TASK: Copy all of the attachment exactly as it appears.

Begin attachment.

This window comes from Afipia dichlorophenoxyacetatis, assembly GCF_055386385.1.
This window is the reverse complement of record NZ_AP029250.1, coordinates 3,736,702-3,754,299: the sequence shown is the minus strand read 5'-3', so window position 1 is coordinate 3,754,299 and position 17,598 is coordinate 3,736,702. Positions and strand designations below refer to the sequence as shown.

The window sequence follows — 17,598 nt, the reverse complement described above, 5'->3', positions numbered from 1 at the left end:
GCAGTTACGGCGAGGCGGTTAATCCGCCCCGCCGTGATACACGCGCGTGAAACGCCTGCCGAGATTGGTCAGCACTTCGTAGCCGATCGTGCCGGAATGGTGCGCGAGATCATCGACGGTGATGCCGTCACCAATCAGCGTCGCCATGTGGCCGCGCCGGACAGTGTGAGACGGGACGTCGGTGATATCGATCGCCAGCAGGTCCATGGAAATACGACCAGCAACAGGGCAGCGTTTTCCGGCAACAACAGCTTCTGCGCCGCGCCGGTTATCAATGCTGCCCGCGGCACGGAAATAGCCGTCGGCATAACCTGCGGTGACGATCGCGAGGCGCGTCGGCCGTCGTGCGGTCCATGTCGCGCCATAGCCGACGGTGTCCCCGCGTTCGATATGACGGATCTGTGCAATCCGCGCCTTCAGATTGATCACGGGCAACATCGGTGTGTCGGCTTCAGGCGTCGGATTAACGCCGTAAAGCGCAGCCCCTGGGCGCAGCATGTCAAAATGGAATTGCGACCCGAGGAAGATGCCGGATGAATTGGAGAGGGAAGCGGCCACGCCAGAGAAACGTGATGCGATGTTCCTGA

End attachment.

This window comes from Afipia dichlorophenoxyacetatis, assembly GCF_055386385.1.
This window is the reverse complement of record NZ_AP029250.1, coordinates 3,736,702-3,754,299: the sequence shown is the minus strand read 5'-3', so window position 1 is coordinate 3,754,299 and position 17,598 is coordinate 3,736,702. Positions and strand designations below refer to the sequence as shown.

The window sequence follows — 17,598 nt, the reverse complement described above, 5'->3', positions numbered from 1 at the left end:
GCAGTTACGGCGAGGCGGTTAATCCGCCCCGCCGTGATACACGCGCGTGAAACGCCTGCCGAGATTGGTCAGCACTTCGTAGCCGATCGTGCCGGAATGGTGCGCGAGATCATCGACGGTGATGCCGTCACCAATCAGCGTCGCCATGTGGCCGCGCCGGACAGTGTGAGACGGGACGTCGGTGATATCGATCGCCAGCAGGTCCATGGAAATACGACCAGCAACAGGGCAGCGTTTTCCGGCAACAACAGCTTCTGCGCCGCGCCGGTTATCAATGCTGCCCGCGGCACGGAAATAGCCGTCGGCATAACCTGCGGTGACGATCGCGAGGCGCGTCGGCCGTCGTGCGGTCCATGTCGCGCCATAGCCGACGGTGTCCCCGCGTTCGATATGACGGATCTGTGCAATCCGCGCCTTCAGATTGATCACGGGCAACATCGGTGTGTCGGCTTCAGGCGTCGGATTAACGCCGTAAAGCGCAGCCCCTGGGCGCAGCATGTCAAAATGGAATTGCGACCCGAGGAAGATGCCGGATGAATTGGAGAGGGAAGCGGCCACGCCAGAGAAACGTGATGCGATGTTCCTGA